In 2014, tech entrepreneur Megan Smith was named the United States Chief Technology Officer, becoming only the third person to ever serve in this federal position. Smith held her CTO role until 2017, helping President Obama and his teams harness the power of data, innovation, and technology on behalf of the nation. Prior to serving in government, Smith was vice president of new business development at Google for eleven years. During her time at Google, she led acquisitions of companies that became Google Earth and Google Map. A pioneer in her field, Smith began her career in Tokyo, where she worked on early smartphone technologies at Apple Japan. Today, Smith is Chief Executive Officer and Founder of shift7, a company working collaboratively on systemic social, environmental, and economic problems. Over the years, Smith has contributed to a wide range of engineering projects, including an award-winning bicycle lock, a space station construction program, and solar cook stoves. In addition to her entrepreneurial duties, Smith is an active proponent of STEM education and innovation. In 2017, she was elected a member of the National Academy of Engineering.
In 1982, Smith enrolled at MIT, which has always been a Mecca for a techie. At MIT, Smith's interest in engineering and technology was encouraged by the cutting-edge work that was being done around her. Among her classmates was Amy Smith, who went on to become a senior MIT lecturer and founder of the MIT D-Lab program. Meanwhile, Smith’s own university accomplishments include being a member of the MIT student team that designed, built, and raced a solar car 2000 miles across the Australian outback in the first cross-continental solar car race. Looking back, Smith also credits her professional success to the MIT faculty, as her advisors included such tech luminaries as Woodie Flowers and Alan Kay. Smith went on to receive her Bachelor of Science in 1986 and Master of Science in 1988, both in mechanical engineering.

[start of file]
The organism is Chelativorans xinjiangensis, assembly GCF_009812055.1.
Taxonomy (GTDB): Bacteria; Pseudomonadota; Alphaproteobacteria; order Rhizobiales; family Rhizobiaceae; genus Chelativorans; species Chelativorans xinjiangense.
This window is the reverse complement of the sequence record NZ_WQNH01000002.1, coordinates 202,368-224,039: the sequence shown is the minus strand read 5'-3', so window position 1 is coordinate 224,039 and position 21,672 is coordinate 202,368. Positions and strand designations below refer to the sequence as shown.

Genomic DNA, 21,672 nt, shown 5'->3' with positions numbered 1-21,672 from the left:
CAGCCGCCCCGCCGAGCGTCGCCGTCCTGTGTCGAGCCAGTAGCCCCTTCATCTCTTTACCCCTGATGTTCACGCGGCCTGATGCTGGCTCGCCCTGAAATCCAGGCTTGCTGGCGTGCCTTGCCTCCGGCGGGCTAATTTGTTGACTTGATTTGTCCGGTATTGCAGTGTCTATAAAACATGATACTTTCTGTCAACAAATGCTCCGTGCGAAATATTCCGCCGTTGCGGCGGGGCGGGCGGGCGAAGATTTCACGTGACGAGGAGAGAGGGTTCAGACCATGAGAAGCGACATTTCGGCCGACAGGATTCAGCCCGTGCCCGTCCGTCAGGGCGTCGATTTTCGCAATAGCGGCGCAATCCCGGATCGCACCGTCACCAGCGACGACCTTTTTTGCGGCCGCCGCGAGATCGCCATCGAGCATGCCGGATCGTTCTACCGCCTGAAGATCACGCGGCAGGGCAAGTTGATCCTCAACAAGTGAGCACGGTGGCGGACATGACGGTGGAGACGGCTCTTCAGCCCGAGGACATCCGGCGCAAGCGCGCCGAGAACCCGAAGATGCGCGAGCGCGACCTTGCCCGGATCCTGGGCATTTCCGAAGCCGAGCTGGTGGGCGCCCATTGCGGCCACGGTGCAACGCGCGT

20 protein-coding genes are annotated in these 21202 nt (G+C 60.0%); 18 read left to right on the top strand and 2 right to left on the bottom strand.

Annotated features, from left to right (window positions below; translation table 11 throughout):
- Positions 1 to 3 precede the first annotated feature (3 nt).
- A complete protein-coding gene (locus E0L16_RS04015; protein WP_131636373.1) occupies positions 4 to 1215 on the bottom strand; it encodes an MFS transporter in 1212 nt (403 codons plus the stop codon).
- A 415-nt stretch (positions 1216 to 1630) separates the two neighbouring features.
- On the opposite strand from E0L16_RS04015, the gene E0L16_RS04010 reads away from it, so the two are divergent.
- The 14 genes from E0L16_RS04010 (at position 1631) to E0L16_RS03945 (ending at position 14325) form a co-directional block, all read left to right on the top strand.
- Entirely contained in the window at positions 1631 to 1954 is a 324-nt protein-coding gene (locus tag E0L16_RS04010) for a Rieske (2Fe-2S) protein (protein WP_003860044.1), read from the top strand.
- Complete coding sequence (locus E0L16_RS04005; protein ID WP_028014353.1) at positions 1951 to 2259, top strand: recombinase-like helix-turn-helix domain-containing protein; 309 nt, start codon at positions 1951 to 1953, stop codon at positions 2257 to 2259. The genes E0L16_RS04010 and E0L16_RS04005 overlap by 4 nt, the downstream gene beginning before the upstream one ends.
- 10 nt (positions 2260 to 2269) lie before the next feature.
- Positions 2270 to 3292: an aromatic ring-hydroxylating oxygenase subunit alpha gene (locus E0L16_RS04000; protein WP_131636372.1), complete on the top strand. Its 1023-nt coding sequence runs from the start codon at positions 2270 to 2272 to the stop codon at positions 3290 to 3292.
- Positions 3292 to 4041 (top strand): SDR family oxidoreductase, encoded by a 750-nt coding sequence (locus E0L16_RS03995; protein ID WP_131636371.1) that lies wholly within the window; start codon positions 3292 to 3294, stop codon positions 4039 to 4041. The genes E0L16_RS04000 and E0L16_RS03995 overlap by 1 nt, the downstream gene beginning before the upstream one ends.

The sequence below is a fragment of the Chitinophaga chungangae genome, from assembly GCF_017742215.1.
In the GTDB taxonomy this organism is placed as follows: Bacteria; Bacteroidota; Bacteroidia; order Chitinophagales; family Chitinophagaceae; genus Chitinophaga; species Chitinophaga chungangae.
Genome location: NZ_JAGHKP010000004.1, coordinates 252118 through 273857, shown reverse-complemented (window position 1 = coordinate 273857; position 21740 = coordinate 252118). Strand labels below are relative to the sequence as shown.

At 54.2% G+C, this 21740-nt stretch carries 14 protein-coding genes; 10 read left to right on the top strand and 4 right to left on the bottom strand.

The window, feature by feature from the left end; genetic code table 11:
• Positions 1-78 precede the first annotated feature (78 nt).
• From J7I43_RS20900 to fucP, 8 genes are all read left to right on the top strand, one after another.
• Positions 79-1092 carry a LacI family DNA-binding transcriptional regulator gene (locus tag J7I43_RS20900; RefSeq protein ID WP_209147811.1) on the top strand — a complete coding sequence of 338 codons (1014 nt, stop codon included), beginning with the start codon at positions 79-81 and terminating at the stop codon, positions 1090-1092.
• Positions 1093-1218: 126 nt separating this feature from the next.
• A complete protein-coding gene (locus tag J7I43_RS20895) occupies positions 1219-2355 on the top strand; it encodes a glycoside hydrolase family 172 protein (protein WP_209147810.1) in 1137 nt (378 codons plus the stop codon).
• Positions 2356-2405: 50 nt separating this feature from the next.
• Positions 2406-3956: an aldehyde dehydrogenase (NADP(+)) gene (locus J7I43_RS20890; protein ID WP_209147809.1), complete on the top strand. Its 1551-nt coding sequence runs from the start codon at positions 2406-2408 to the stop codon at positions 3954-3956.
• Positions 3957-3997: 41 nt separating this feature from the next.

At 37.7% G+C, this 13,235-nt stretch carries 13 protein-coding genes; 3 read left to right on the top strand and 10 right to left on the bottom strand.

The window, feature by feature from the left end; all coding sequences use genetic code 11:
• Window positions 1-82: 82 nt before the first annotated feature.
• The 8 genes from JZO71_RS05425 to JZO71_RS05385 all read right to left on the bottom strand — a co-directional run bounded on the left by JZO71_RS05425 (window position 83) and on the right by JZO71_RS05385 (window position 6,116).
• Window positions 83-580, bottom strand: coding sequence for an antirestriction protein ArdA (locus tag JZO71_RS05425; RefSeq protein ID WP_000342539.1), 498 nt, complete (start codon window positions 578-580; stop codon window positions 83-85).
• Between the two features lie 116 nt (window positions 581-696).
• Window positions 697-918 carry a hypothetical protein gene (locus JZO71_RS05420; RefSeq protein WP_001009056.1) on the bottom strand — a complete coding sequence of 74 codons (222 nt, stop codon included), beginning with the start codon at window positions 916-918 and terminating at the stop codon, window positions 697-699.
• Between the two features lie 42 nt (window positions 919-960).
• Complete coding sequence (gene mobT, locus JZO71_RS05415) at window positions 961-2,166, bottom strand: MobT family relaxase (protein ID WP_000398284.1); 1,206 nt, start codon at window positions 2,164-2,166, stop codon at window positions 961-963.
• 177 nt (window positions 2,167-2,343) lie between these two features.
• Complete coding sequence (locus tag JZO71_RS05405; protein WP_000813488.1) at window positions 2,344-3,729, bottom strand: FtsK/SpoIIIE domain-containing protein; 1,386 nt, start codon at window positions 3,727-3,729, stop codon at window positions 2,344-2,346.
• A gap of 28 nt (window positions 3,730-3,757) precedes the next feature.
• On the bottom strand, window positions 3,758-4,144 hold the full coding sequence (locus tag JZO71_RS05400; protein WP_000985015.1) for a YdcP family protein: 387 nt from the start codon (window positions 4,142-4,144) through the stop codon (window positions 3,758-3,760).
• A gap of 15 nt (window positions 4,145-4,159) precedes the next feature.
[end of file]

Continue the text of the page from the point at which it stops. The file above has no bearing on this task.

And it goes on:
As a member of the MIT community, Smith was selected in 2015 to deliver that year's commencement speech to graduating students. In her address, the then-U.S. CTO stressed the importance of the personal, caring side of the University. "My hope for you is that you bring your technical skills to the things you love." Then, after citing many of the contemporary issues facing the world, she optimistically added, "If you bring not only your ideas, but also your networks of the technical people that are out here, I think we’ll solve many of these challenges faster than 15 years.” Her visit on campus was not irregular, seeing as Smith was named to MIT’s board just two years after earning her undergraduate degree. On top of this, she has served on the board for MIT Media Lab and MIT Technology Review.